30 October 2020

30 October

Antonino Votto – conductor

Outstanding operatic conductor made recordings with Callas

Operatic conductor Antonino Votto was born on this day in 1896 in Piacenza in Emilia-Romagna.  He became famous in the 1950s because he conducted the orchestra for the acclaimed recordings made by soprano Maria Callas for EMI.  Votto was also considered one of the leading operatic conductors of his time on account of his performances at La Scala in Milan, where he worked regularly for nearly 20 years.  After Votto had attended the Naples conservatory for his music studies he went to work at La Scala, where he became an assistant conductor to Arturo Toscanini.  He made his official debut there in 1923, leading a performance of Puccini’s Manon Lescaut.  Votto went on to build a reputation as one of the most outstanding conductors of Italian opera, appearing at many other operatic venues in Italy and abroad.  In 1941 he began teaching at the Giuseppe Verdi conservatory in Milan as the war limited operatic activity in Italy and in most parts of Europe.  One of his students was the present day Italian orchestra conductor, Riccardo Muti.  Recordings of Votto conducting opera live in the theatre were a great success. He conducted Bellini’s Norma in 1955 with Callas at La Scala.  Read more…

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Charles Atlas - bodybuilder

Poor immigrant from Calabria who transformed his physique

The bodybuilder Charles Atlas was born Angelo Siciliano on this day in 1893 in the Calabrian town of Acri.  Set 720m above sea level straddling two hills in the province of Cosenza, on the edge of what is now the mountainous Sila National Park, Acri was a poor town and while Angelo was growing up his father, Santos, began thinking about joining the growing number of southern Italians who had gone to forge a new life in America. They made the move when Angelo was 11.  The journey by sea from Naples took around two weeks. After registering their arrival at Ellis Island, the immigrant inspection station in New York Bay, the family settled in Brooklyn.  Most accounts of Angelo’s life suggest that his father, a farmer, returned to Italy within a short time but his mother remained, taking work as a seamstress and endeavouring to make a better life for her children.  Angelo’s path to becoming Charles Atlas and enjoying worldwide fame began with a classic story of bullying. Like many Italian children of his time, having been born in part of the country where living conditions were difficult and good food was in short supply, he was sickly and scrawny, an easy target to be picked on. Read more…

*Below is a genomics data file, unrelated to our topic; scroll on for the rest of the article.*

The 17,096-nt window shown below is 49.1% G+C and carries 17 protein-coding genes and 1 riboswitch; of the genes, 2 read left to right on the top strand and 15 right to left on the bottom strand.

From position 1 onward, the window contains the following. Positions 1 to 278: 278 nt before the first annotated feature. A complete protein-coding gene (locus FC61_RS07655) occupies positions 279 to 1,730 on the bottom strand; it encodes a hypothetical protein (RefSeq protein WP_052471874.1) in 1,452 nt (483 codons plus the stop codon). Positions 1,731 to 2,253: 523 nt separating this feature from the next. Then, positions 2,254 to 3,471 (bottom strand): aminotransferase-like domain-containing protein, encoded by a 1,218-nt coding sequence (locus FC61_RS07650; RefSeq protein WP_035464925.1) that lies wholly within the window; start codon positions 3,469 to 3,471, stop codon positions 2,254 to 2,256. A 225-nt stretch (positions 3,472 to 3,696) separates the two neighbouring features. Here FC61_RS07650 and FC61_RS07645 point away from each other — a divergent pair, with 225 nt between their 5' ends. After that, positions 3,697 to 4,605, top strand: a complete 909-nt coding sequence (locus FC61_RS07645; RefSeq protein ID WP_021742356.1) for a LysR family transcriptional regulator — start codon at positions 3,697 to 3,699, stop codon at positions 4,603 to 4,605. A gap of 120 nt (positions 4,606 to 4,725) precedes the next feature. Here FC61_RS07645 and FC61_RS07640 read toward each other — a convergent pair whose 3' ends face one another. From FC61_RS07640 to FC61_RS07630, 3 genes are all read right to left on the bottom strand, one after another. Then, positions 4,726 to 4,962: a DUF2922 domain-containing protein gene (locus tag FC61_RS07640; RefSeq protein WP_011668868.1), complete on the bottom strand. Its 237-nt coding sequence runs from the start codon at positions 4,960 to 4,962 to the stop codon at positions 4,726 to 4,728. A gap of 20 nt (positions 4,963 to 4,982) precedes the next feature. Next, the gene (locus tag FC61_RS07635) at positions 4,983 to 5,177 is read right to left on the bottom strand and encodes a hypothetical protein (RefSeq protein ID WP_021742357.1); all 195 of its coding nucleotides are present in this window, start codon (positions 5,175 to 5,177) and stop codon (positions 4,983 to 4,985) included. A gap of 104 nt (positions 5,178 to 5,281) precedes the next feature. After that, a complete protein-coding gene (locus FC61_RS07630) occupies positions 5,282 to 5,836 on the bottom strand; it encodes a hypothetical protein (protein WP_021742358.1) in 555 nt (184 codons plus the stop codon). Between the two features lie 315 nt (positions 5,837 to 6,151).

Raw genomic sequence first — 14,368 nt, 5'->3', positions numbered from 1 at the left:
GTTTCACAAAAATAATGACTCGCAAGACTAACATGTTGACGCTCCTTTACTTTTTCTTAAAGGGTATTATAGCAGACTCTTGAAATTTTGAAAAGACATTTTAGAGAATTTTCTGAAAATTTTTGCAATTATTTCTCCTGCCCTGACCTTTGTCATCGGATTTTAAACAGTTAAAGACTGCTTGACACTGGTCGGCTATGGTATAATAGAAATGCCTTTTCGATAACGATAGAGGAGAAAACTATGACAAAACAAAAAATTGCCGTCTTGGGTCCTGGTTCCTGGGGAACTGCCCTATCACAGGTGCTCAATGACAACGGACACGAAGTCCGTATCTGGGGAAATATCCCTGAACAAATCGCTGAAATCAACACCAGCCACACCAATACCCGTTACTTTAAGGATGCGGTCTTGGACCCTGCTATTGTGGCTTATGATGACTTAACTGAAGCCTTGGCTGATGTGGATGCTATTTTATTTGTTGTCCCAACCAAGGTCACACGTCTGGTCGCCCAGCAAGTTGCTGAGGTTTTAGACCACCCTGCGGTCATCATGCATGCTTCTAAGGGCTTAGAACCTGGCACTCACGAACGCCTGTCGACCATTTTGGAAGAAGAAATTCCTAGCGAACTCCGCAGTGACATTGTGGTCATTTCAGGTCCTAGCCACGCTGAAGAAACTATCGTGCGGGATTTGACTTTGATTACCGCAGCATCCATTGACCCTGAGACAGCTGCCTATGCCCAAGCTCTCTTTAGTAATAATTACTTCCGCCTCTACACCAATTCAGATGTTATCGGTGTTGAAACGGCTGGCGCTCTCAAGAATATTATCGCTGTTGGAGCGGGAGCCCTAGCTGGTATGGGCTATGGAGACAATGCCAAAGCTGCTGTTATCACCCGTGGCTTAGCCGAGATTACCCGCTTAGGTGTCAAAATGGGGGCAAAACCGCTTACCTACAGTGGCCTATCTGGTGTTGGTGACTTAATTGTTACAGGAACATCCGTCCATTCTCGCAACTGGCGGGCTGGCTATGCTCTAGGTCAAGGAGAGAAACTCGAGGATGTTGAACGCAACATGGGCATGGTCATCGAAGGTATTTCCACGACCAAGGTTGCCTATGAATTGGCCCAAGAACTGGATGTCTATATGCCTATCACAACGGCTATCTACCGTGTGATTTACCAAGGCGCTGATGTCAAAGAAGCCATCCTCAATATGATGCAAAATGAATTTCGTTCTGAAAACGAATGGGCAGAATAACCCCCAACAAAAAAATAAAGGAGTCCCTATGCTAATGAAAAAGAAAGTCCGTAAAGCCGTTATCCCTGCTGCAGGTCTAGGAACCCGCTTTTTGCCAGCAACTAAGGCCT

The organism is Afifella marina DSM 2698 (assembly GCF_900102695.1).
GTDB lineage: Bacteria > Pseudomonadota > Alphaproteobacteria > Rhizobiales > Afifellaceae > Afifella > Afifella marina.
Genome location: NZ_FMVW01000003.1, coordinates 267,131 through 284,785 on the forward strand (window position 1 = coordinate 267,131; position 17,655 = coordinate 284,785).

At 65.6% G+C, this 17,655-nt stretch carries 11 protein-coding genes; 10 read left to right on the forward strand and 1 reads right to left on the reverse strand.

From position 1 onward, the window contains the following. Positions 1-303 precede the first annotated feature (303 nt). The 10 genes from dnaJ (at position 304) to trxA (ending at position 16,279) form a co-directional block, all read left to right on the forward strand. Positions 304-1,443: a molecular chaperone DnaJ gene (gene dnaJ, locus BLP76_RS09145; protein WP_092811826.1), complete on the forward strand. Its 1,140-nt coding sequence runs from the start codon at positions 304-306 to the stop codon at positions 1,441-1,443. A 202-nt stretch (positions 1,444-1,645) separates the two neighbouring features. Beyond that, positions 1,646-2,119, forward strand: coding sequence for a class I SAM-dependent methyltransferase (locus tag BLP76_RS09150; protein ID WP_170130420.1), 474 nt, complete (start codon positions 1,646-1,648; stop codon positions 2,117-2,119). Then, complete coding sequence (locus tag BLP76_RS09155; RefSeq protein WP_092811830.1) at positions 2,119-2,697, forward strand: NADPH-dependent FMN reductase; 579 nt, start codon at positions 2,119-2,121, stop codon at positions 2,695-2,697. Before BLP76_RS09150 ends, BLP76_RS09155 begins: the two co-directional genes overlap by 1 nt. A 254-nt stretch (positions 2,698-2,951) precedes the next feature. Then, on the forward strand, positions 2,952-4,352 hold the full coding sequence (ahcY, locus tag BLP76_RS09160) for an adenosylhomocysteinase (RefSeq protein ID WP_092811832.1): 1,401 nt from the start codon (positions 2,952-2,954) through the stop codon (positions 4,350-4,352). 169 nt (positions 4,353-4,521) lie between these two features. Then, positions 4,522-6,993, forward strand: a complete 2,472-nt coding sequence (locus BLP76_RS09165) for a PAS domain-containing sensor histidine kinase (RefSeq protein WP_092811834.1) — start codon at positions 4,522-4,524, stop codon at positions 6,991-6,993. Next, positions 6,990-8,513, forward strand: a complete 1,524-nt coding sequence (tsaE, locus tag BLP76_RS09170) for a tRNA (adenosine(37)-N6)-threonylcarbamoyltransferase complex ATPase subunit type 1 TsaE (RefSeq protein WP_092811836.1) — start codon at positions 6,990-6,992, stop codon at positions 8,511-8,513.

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Poggio Bracciolini – scholar and humanist

Calligrapher who could read Latin changed the course of history

Gian Francesco Poggio Bracciolini, who rediscovered many forgotten Latin manuscripts including the only surviving work by the Roman poet and philosopher, Lucretius, died on this day in 1459 in Florence.  For his services to literature he was commemorated after his death with a statue by Donatello and a portrait by Antonio del Pollaiuolo.  Bracciolini was born in 1380 at Terranuova near Arezzo in Tuscany. In 1862 his home village was renamed Terranuova Bracciolini in his honour.  He studied Latin as a young boy under a friend of the poet, Petrarch, and his linguistic ability and talent for copying manuscripts neatly was soon noted by scholars in Florence.  He later studied notarial law and was received into the notaries guild in Florence at the age of 21.  After becoming secretary to the Bishop of Bari, Bracciolini was invited to join the Chancery of Apostolic Briefs in the Roman Curia of Pope Boniface IX.  He was to spend the next 50 years serving seven popes, first as a writer of official documents and then working his way up to becoming a papal secretary.  Read more…


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